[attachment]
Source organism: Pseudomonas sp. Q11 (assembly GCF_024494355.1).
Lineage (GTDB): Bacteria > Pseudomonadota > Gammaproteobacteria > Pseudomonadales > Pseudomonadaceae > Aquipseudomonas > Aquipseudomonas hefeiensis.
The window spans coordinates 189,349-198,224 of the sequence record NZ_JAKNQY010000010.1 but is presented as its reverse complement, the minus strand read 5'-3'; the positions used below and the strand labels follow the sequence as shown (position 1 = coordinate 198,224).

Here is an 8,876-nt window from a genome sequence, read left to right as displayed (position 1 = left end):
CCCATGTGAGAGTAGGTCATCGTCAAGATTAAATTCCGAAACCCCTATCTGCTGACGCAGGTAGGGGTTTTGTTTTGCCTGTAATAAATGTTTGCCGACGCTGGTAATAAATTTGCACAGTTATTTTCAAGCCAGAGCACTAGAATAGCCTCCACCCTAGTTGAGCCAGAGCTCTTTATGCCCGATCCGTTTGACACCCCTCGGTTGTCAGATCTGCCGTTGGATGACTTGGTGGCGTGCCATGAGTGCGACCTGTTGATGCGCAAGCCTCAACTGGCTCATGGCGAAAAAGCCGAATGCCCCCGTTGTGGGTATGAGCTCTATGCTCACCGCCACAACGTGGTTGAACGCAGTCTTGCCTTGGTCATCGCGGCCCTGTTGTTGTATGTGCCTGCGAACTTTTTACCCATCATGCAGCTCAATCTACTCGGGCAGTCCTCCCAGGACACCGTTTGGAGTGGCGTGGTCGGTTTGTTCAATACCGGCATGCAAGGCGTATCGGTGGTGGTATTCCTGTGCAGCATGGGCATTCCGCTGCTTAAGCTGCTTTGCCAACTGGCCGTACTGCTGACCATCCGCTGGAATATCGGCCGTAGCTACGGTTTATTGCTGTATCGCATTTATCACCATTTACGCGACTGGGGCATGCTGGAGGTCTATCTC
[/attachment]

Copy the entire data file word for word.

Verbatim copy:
Source organism: Pseudomonas sp. Q11 (assembly GCF_024494355.1).
Lineage (GTDB): Bacteria > Pseudomonadota > Gammaproteobacteria > Pseudomonadales > Pseudomonadaceae > Aquipseudomonas > Aquipseudomonas hefeiensis.
The window spans coordinates 189,349-198,224 of the sequence record NZ_JAKNQY010000010.1 but is presented as its reverse complement, the minus strand read 5'-3'; the positions used below and the strand labels follow the sequence as shown (position 1 = coordinate 198,224).

Here is an 8,876-nt window from a genome sequence, read left to right as displayed (position 1 = left end):
CCCATGTGAGAGTAGGTCATCGTCAAGATTAAATTCCGAAACCCCTATCTGCTGACGCAGGTAGGGGTTTTGTTTTGCCTGTAATAAATGTTTGCCGACGCTGGTAATAAATTTGCACAGTTATTTTCAAGCCAGAGCACTAGAATAGCCTCCACCCTAGTTGAGCCAGAGCTCTTTATGCCCGATCCGTTTGACACCCCTCGGTTGTCAGATCTGCCGTTGGATGACTTGGTGGCGTGCCATGAGTGCGACCTGTTGATGCGCAAGCCTCAACTGGCTCATGGCGAAAAAGCCGAATGCCCCCGTTGTGGGTATGAGCTCTATGCTCACCGCCACAACGTGGTTGAACGCAGTCTTGCCTTGGTCATCGCGGCCCTGTTGTTGTATGTGCCTGCGAACTTTTTACCCATCATGCAGCTCAATCTACTCGGGCAGTCCTCCCAGGACACCGTTTGGAGTGGCGTGGTCGGTTTGTTCAATACCGGCATGCAAGGCGTATCGGTGGTGGTATTCCTGTGCAGCATGGGCATTCCGCTGCTTAAGCTGCTTTGCCAACTGGCCGTACTGCTGACCATCCGCTGGAATATCGGCCGTAGCTACGGTTTATTGCTGTATCGCATTTATCACCATTTACGCGACTGGGGCATGCTGGAGGTCTATCTC